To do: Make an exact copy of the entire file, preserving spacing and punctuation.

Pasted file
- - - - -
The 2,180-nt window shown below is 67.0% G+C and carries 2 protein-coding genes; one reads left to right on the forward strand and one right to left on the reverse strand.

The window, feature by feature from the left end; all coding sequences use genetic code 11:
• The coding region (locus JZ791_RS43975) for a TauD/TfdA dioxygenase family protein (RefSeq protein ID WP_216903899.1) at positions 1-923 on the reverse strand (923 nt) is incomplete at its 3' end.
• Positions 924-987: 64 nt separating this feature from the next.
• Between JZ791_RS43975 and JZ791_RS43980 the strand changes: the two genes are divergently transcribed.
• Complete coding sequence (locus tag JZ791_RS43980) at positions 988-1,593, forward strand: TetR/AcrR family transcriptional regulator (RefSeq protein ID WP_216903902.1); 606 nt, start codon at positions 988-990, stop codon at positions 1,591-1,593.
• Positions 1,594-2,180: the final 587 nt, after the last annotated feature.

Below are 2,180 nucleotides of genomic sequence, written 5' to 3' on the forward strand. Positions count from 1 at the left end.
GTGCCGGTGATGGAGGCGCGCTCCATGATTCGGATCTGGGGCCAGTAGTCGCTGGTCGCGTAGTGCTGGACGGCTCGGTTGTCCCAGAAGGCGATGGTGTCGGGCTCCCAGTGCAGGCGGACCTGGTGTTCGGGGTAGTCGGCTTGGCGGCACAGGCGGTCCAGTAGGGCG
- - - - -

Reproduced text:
The 2,180-nt window shown below is 67.0% G+C and carries 2 protein-coding genes; one reads left to right on the forward strand and one right to left on the reverse strand.

The window, feature by feature from the left end; all coding sequences use genetic code 11:
• The coding region (locus JZ791_RS43975) for a TauD/TfdA dioxygenase family protein (RefSeq protein ID WP_216903899.1) at positions 1-923 on the reverse strand (923 nt) is incomplete at its 3' end.
• Positions 924-987: 64 nt separating this feature from the next.
• Between JZ791_RS43975 and JZ791_RS43980 the strand changes: the two genes are divergently transcribed.
• Complete coding sequence (locus tag JZ791_RS43980) at positions 988-1,593, forward strand: TetR/AcrR family transcriptional regulator (RefSeq protein ID WP_216903902.1); 606 nt, start codon at positions 988-990, stop codon at positions 1,591-1,593.
• Positions 1,594-2,180: the final 587 nt, after the last annotated feature.

Below are 2,180 nucleotides of genomic sequence, written 5' to 3' on the forward strand. Positions count from 1 at the left end.
GTGCCGGTGATGGAGGCGCGCTCCATGATTCGGATCTGGGGCCAGTAGTCGCTGGTCGCGTAGTGCTGGACGGCTCGGTTGTCCCAGAAGGCGATGGTGTCGGGCTCCCAGTGCAGGCGGACCTGGTGTTCGGGGTAGTCGGCTTGGCGGCACAGGCGGTCCAGTAGGGCG